We met just in time for me to get this episode ready for World Pasta Day, today. We talked about the book, obviously, and also about many other aspects of pasta and Italian life. She did divulge what she is thinking of making to celebrate World Pasta Day. I won’t spoil the secret; you’ll just have to listen. What will you be making?

Listening to this discussion of pasta has me thinking about how much there is I either do not know or had never really thought about. Also, with the discussions of different regions, it has me reflecting upon how the idea of ‘Italian’ or ‘pasta’ is translated around the world to fit within the culture at hand. For example, growing up, I knew a knew a Malaysian whose Bolognese always had a kick to it.
Listened It’s coffee, but not as we know it Two long lost coffee species brought to light by Jeremy Cherfas from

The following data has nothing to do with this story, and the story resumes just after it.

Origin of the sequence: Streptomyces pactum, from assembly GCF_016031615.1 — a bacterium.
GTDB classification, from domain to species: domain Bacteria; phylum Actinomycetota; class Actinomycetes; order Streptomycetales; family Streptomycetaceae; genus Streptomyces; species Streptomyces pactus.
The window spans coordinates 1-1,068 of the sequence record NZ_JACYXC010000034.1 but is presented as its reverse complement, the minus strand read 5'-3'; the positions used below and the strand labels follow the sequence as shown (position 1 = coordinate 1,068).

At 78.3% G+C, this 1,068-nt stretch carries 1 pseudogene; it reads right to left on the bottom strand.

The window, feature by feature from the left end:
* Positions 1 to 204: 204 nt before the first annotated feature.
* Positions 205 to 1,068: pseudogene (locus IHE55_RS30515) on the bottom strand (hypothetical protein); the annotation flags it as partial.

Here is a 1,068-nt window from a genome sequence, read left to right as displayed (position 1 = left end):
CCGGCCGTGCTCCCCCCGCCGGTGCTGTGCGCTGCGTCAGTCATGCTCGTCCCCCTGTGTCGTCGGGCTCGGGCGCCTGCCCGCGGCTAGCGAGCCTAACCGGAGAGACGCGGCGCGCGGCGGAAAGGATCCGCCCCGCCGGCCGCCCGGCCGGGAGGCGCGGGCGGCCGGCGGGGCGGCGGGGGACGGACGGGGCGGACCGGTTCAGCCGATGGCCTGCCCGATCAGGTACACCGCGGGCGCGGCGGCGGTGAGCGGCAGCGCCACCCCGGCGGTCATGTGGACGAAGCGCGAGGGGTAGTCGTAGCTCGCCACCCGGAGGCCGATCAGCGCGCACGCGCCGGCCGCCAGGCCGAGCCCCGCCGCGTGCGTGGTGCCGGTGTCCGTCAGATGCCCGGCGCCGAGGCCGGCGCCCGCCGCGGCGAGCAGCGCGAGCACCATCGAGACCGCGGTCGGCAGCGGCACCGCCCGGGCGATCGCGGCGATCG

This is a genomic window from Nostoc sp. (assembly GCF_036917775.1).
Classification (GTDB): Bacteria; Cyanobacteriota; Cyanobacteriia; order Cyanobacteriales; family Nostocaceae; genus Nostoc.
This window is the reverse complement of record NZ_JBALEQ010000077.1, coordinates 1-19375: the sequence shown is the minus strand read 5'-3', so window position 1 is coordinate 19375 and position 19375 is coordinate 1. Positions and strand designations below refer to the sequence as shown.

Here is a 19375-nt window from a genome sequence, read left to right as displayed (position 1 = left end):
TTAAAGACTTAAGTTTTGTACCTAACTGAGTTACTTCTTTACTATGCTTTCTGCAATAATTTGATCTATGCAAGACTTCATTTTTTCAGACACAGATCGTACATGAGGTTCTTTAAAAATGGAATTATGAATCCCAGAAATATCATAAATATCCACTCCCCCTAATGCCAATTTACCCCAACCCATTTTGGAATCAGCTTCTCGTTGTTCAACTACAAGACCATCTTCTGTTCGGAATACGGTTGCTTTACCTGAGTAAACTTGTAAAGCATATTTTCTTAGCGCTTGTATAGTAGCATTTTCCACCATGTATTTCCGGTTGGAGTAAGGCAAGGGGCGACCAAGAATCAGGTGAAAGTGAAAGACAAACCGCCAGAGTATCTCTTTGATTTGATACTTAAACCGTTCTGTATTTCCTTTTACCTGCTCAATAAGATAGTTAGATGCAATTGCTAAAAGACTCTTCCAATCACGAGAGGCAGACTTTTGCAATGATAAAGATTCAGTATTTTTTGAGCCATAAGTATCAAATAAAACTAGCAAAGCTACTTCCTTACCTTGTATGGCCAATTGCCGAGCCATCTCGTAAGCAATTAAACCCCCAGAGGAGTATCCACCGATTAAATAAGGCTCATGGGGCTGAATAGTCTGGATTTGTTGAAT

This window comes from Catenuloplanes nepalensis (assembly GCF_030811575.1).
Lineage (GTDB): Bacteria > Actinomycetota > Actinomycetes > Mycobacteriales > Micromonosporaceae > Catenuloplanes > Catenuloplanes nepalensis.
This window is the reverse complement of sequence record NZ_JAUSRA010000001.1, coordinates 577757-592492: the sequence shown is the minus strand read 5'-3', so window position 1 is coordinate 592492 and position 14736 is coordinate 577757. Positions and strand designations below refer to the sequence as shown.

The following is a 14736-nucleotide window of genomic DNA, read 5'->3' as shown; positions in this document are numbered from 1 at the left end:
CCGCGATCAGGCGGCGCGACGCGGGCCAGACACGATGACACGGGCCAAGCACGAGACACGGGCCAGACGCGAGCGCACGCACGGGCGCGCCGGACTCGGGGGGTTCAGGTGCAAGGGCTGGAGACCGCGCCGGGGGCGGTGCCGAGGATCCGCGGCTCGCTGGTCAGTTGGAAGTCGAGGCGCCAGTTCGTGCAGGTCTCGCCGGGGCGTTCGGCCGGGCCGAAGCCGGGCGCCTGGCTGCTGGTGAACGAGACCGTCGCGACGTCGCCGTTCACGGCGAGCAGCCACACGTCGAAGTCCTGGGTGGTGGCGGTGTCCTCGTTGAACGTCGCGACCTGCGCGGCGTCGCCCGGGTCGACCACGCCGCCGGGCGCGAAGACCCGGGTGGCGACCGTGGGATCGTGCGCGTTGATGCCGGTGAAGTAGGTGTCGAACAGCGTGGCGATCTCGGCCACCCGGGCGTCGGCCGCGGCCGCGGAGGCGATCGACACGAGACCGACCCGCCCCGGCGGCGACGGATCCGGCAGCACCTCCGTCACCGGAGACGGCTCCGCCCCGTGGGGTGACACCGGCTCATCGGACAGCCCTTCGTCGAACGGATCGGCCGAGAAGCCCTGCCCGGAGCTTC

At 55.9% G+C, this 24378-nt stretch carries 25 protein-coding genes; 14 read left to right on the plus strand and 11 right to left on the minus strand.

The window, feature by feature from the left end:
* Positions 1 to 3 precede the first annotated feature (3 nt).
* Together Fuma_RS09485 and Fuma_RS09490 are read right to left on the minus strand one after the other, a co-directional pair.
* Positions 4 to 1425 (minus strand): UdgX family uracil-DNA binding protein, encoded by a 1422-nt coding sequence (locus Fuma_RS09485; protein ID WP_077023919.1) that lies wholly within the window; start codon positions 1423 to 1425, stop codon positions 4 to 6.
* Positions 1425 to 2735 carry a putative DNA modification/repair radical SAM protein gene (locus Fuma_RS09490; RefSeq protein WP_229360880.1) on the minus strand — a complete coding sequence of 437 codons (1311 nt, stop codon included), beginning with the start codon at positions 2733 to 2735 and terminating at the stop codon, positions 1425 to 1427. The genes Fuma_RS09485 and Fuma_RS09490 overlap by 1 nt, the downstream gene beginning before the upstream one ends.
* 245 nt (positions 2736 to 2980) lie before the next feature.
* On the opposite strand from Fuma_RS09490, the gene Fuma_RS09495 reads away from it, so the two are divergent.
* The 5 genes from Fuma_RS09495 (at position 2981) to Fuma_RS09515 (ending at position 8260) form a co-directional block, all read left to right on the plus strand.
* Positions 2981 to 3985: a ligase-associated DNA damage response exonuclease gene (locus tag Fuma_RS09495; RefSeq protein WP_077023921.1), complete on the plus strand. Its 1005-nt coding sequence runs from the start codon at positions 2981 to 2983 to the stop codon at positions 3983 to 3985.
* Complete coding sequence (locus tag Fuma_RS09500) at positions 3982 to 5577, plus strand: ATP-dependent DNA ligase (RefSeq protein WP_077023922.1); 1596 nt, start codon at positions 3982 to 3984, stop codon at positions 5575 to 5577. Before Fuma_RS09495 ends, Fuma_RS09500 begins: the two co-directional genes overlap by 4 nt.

I’ll be honest, I thought I was pretty savvy about coffee taxonomy knowing that there were two kinds, arabica and robusta. Not surprisingly, perhaps, a research paper about “Coffea stenophylla and C. affinis, the Forgotten Coffee Crop Species of West Africa” caught my attention. And of course, as I should have known, there are scores of different coffee species. What is particularly intriguing about C. stenophylla, however, is that in its day people considered it a very fine coffee indeed. A 1925 monograph recorded that “The beans are said, by both the natives and the French merchants, to be superior to those of all other species.”

Another great listen Jeremy. I also like the new collections page.
Listened 🎧 Disputations about taste by Jeremy CherfasJeremy Cherfas from